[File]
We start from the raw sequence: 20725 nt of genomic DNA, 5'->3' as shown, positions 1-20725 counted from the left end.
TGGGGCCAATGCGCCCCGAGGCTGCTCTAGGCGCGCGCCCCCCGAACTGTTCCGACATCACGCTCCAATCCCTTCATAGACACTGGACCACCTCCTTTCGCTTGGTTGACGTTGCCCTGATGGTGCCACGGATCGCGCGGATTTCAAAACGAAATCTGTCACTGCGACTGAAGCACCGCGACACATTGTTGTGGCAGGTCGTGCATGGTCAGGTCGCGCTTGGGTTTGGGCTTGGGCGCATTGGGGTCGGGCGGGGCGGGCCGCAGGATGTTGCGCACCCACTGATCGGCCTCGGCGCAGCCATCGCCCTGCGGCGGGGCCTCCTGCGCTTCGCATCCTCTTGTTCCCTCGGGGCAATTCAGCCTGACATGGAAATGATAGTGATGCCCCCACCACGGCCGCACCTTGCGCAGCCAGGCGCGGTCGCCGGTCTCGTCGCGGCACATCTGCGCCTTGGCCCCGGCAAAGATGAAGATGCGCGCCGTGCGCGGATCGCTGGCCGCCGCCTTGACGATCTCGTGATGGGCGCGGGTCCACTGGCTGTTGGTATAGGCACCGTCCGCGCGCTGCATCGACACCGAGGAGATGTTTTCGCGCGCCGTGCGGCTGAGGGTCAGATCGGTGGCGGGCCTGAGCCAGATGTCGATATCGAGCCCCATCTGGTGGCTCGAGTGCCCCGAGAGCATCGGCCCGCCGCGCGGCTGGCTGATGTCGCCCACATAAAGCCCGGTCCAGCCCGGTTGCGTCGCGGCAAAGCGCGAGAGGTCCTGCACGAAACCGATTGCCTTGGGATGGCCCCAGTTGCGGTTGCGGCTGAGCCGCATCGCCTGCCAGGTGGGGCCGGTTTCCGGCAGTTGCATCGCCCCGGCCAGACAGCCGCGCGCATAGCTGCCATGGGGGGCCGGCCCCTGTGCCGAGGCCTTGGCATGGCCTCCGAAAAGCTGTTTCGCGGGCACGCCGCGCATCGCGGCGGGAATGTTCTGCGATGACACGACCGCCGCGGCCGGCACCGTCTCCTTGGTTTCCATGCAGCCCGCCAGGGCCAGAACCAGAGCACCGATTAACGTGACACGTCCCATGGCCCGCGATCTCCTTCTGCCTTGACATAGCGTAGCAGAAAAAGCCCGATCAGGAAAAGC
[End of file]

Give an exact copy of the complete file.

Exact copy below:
We start from the raw sequence: 20725 nt of genomic DNA, 5'->3' as shown, positions 1-20725 counted from the left end.
TGGGGCCAATGCGCCCCGAGGCTGCTCTAGGCGCGCGCCCCCCGAACTGTTCCGACATCACGCTCCAATCCCTTCATAGACACTGGACCACCTCCTTTCGCTTGGTTGACGTTGCCCTGATGGTGCCACGGATCGCGCGGATTTCAAAACGAAATCTGTCACTGCGACTGAAGCACCGCGACACATTGTTGTGGCAGGTCGTGCATGGTCAGGTCGCGCTTGGGTTTGGGCTTGGGCGCATTGGGGTCGGGCGGGGCGGGCCGCAGGATGTTGCGCACCCACTGATCGGCCTCGGCGCAGCCATCGCCCTGCGGCGGGGCCTCCTGCGCTTCGCATCCTCTTGTTCCCTCGGGGCAATTCAGCCTGACATGGAAATGATAGTGATGCCCCCACCACGGCCGCACCTTGCGCAGCCAGGCGCGGTCGCCGGTCTCGTCGCGGCACATCTGCGCCTTGGCCCCGGCAAAGATGAAGATGCGCGCCGTGCGCGGATCGCTGGCCGCCGCCTTGACGATCTCGTGATGGGCGCGGGTCCACTGGCTGTTGGTATAGGCACCGTCCGCGCGCTGCATCGACACCGAGGAGATGTTTTCGCGCGCCGTGCGGCTGAGGGTCAGATCGGTGGCGGGCCTGAGCCAGATGTCGATATCGAGCCCCATCTGGTGGCTCGAGTGCCCCGAGAGCATCGGCCCGCCGCGCGGCTGGCTGATGTCGCCCACATAAAGCCCGGTCCAGCCCGGTTGCGTCGCGGCAAAGCGCGAGAGGTCCTGCACGAAACCGATTGCCTTGGGATGGCCCCAGTTGCGGTTGCGGCTGAGCCGCATCGCCTGCCAGGTGGGGCCGGTTTCCGGCAGTTGCATCGCCCCGGCCAGACAGCCGCGCGCATAGCTGCCATGGGGGGCCGGCCCCTGTGCCGAGGCCTTGGCATGGCCTCCGAAAAGCTGTTTCGCGGGCACGCCGCGCATCGCGGCGGGAATGTTCTGCGATGACACGACCGCCGCGGCCGGCACCGTCTCCTTGGTTTCCATGCAGCCCGCCAGGGCCAGAACCAGAGCACCGATTAACGTGACACGTCCCATGGCCCGCGATCTCCTTCTGCCTTGACATAGCGTAGCAGAAAAAGCCCGATCAGGAAAAGC